Do Baptists Believe in Evolution? Get the Facts


The origin of human beings is an important topic in Baptist denominations and churches, just as it is in other branches of the Christian faith. Did God create human beings immediately and purposefully or are people the product of Darwinian evolutionary processes?

Baptist denominations and churches have traditionally affirmed God’s immediate and purposeful creation of human beings in their confessions and belief statements, as it’s described in Genesis 1-2. Yet some individual Baptist theologians, pastors, and church members subscribe to Charles Darwin’s theory of evolution.

Does this mean that Baptists interpret Genesis 1-2 literally? Is there a hybrid view? Can individuals who believe in Darwinian evolution be members in good standing in Baptist churches? Keep reading to learn more.

Origin of the Species
“Then the LORD God formed the man of dust from the ground and breathed into his nostrils the breath of life, and the man became a living creature.” Genesis 2:7 (ESV)

Darwinian evolution vs Baptist theology

Darwinian evolution and Baptist theology represent two common and influential worldviews, especially in America. Each one offers explanations for how life on Earth originated. Moreover, for people who subscribe to them, Darwinism and Baptist perspectives often dictate how a person understands meaning, purpose, and faith.

Since the 19th century, Darwinism has been the majority view on the origins of life in the established scientific community. Yet Baptist churches comprise the largest branch of Christianity in America. These facts make the interaction between these worldviews inevitable and sometimes controversial. (Also see Here’s What Baptists Believe About Salvation)

Early Baptists vs modern Baptists? As will be seen below, historical Baptist confessions affirm a literal understanding of the creation account described in Genesis 1-2. The description is literal history to early Baptists: God created the universe in seven consecutive 24-hour days. (Also see Do Baptists Believe in Angels?)

Many present-day Baptists agree with the historical confessions, not necessarily out of an allegiance to the belief statements per se, but because of their conviction that the best way to interpret the creation account is literally.

The three views among Baptists today may be summarized this way:

  • Full affirmation of creationism: Many Baptists affirm the literal interpretation of Genesis 1-2. The doctrine is often called “creationism” and its adherents “creationists.” Many believe Genesis’ description can be defended scientifically. They also see significant, insurmountable problems with Darwinian evolution.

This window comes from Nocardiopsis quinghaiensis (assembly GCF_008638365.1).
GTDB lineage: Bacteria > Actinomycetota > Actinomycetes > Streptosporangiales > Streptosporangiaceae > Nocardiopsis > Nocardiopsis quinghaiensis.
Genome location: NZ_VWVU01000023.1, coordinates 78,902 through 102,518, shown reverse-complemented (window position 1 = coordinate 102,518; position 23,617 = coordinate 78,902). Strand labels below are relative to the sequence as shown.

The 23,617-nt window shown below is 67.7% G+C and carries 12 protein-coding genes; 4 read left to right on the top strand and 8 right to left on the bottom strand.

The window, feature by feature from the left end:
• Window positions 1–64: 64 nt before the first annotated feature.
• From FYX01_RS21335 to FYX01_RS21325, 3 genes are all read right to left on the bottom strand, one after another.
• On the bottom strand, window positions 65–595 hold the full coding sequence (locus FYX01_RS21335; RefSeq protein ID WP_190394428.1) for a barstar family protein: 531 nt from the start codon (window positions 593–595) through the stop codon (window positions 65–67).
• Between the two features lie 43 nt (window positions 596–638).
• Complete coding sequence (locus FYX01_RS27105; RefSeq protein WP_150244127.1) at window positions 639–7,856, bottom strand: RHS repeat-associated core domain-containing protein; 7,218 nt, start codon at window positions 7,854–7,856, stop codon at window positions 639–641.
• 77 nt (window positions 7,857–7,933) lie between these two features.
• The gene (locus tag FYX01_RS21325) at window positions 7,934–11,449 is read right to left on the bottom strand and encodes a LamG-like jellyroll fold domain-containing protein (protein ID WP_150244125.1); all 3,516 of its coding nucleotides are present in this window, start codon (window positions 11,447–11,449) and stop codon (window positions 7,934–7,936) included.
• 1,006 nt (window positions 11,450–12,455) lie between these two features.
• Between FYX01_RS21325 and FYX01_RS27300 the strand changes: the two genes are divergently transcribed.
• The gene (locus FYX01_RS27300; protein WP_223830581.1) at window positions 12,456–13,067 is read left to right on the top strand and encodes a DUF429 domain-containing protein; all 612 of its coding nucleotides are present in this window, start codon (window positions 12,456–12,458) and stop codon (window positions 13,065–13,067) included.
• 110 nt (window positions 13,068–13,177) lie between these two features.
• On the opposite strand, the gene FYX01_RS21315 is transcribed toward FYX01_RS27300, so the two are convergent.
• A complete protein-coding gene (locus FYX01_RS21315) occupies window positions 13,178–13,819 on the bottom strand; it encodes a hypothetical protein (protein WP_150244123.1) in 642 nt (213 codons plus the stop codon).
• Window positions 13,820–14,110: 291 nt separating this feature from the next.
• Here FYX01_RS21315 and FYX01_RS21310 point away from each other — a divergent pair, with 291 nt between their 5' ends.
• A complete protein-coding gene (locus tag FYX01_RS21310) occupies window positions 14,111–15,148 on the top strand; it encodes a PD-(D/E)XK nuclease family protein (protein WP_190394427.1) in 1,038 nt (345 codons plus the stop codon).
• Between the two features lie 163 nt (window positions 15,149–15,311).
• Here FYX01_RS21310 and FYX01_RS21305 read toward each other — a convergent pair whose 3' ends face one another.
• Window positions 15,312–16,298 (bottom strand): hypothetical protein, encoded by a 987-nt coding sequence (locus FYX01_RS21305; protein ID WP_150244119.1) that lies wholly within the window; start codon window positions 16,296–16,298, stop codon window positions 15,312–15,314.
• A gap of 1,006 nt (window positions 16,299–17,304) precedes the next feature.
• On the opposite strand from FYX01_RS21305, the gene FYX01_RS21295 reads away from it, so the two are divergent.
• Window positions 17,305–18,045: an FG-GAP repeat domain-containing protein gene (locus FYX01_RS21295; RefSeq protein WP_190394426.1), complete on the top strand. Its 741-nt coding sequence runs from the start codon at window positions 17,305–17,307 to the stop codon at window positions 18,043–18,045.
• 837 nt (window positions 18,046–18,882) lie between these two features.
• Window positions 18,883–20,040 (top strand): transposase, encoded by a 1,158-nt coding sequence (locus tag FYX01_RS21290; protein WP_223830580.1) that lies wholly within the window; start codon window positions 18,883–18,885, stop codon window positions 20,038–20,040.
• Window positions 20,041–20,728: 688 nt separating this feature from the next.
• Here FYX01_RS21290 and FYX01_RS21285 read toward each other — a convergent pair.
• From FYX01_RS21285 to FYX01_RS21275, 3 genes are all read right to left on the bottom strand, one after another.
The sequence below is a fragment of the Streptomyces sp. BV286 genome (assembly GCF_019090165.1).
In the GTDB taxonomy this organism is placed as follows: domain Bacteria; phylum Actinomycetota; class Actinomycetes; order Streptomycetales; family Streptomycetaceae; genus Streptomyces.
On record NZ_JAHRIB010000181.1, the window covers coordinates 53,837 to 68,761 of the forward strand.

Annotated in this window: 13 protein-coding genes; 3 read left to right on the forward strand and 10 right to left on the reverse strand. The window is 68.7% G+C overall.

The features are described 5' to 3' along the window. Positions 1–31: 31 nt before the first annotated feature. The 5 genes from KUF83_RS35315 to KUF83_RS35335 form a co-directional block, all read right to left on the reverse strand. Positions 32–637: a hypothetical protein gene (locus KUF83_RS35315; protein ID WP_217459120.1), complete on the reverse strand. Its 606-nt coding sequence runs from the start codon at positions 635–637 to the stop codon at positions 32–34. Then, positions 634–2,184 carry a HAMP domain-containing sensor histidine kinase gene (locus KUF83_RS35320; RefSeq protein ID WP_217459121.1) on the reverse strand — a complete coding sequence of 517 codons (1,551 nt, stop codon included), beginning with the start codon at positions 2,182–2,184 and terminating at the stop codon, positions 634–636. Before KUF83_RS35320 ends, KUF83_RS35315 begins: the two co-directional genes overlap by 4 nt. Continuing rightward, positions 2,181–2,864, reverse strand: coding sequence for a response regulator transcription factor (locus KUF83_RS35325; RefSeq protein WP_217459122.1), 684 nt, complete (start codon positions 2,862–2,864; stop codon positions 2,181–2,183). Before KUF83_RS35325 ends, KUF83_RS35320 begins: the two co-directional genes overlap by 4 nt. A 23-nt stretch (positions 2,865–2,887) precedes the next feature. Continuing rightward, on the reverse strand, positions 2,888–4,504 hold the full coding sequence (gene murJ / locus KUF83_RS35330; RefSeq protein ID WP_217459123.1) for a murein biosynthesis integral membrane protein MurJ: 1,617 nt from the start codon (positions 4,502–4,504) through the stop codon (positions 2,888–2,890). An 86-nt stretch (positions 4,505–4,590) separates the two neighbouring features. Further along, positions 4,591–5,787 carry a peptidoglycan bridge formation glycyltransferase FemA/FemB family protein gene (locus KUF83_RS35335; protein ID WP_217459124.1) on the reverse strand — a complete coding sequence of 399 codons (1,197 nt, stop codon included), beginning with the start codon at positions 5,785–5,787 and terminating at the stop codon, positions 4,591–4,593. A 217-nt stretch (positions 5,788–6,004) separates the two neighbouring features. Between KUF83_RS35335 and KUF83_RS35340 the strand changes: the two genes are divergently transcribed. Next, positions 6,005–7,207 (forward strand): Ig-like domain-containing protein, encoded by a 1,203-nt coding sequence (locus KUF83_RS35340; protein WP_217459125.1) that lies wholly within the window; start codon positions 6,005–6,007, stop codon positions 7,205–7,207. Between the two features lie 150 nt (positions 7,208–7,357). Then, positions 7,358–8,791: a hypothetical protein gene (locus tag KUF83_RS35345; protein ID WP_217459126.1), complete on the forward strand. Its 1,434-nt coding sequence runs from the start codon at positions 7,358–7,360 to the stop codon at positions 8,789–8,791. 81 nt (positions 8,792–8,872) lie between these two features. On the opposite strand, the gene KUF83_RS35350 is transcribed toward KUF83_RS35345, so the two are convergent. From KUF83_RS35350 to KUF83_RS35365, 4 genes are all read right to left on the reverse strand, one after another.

• A hybrid model: Other present-day Baptists hold to a hybrid perspective, which incorporates aspects of both worldviews. Adherents adopt elements of Darwinian evolution and attempt to meld them with Baptist convictions in a way that maintains the main principles of each worldview.
  • Full affirmation of Darwinian evolution: A small number of Baptists argue that Darwinian evolution is true in its entirety. Some argue that God guided the evolutionary process, while others accept the randomness reflected in the Darwinian hypothesis.
DNA strain
“I praise you because I am fearfully and wonderfully made; your works are wonderful, I know that full well.” Psalm 139:4 (ESV)

Baptists opposed to evolution

Historically, the Baptist tradition has strongly believed that the seven-day creation account in Genesis 1-2 is true. This view is reflected in many of their confessions. Note: a “confession” that a denomination or church articulates is a document comprised of doctrinal statements.

Three representative statements on creation from Baptist confessions reflect this:

Helwys Declaration (1611)
“That this GOD in the beginning created all things of nothing, (Genesis 1:1) and made man of the dust of the earth, (Genesis 2:7).” [1]
The Philadelphia Confession (1742)
“In the beginning it pleased God the Father, Son, and Holy Spirit, for the manifestation of the glory of His eternal power, wisdom, and goodness, to create or make the world, and all things therein, whether visible, or invisible, in the space of six days, and all very good.” [2]
Bible Baptist Union of America (1923)